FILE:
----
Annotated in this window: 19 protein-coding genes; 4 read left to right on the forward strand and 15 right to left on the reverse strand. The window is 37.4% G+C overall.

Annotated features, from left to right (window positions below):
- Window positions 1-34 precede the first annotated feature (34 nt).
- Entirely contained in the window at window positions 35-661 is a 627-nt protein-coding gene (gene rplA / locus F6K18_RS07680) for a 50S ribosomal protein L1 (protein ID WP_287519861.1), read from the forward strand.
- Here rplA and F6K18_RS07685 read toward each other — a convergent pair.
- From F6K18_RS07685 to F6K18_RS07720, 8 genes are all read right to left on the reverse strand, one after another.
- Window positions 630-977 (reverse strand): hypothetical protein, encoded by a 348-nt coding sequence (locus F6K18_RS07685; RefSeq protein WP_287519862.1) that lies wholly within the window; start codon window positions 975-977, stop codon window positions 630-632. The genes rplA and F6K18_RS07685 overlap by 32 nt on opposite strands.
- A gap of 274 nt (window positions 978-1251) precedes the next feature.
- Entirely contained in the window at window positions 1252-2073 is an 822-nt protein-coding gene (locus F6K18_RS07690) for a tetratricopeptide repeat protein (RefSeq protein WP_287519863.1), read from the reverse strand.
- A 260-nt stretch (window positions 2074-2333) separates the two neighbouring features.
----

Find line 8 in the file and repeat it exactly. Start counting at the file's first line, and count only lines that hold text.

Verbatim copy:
- A gap of 274 nt (window positions 978-1251) precedes the next feature.